What other numbers might be interesting? I looked around PGC and found they have "Log Entries Per Date", which the site describes as "A zoomable histogram of number of logs per date". I'm not sure if it's just Found logs, or all logs.

 

Looking at Saturdays from the approximate same time of the year, that data shows us the following. The countries are based on where the cachers are from and presumably PGC determines that from cachers' geocaching profiles:

 

Saturdays - Canada | USA | Australia | UK | Germany

1/7/2017 - 5682 | 26705 | 4212 | 14233 | 34872

1/9/2016 - 12416 | 54614 | 5927 | 11797 | 86613

1/10/2015 - 6122 | 50707 | 5662 | 12887 | 48812

1/4/2014 - 6873 | 53765 | 6422 | 12771 | 111550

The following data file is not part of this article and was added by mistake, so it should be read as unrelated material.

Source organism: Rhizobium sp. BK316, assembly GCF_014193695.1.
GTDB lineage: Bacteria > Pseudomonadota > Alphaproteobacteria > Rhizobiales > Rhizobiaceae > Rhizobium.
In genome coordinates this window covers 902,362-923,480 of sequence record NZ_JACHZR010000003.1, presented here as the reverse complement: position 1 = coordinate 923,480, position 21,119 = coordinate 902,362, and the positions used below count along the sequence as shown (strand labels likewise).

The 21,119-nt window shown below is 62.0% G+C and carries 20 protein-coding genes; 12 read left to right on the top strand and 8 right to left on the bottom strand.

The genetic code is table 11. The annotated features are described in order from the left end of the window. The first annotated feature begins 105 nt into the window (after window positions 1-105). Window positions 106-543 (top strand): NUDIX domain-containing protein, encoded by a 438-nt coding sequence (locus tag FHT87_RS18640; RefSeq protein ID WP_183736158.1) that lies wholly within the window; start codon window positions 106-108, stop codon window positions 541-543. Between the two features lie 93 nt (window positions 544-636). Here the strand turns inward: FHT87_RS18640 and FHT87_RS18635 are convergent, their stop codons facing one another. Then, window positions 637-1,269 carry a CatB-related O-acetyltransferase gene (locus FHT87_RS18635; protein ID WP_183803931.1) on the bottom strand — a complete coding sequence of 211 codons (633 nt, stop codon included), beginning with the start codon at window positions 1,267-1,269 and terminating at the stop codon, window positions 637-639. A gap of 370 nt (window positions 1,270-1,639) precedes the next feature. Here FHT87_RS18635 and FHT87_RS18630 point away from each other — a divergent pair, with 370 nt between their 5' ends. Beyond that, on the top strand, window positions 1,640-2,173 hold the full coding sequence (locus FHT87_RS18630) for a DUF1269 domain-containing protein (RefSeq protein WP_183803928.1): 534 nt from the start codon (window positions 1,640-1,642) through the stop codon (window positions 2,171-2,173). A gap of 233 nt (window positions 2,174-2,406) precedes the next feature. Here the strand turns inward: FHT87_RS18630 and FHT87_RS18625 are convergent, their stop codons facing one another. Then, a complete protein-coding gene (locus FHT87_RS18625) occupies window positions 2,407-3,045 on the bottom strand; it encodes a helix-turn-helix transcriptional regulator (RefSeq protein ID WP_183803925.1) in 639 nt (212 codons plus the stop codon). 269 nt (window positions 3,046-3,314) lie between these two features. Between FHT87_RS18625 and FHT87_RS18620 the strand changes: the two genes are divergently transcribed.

-- Canada shows a large decline from 2016 to 2017, but 2017's numbers are not far off from 2015 and 2014.

-- USA shows a large decline from ~50k in the previous 3 years, but weather and politics could be a factor.

-- Australia is lower in 2017 than it was in the prior 3 years.

-- UK is higher in 2017 than it was in the prior 3 years.

-- Germany showed a huge decline from 2014 to 2015, but then numbers bumped up again in 2016. The drop in 2017 may be followed by a bump in 2018.

 

There are a lot of ways to look at geocaching numbers. From a cursory view of the above numbers, I am personally not convinced that the hobby is "dead" or "dying".

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There are a lot of ways to look at geocaching numbers. From a cursory view of the above numbers, I am personally not convinced that the hobby is "dead" or "dying".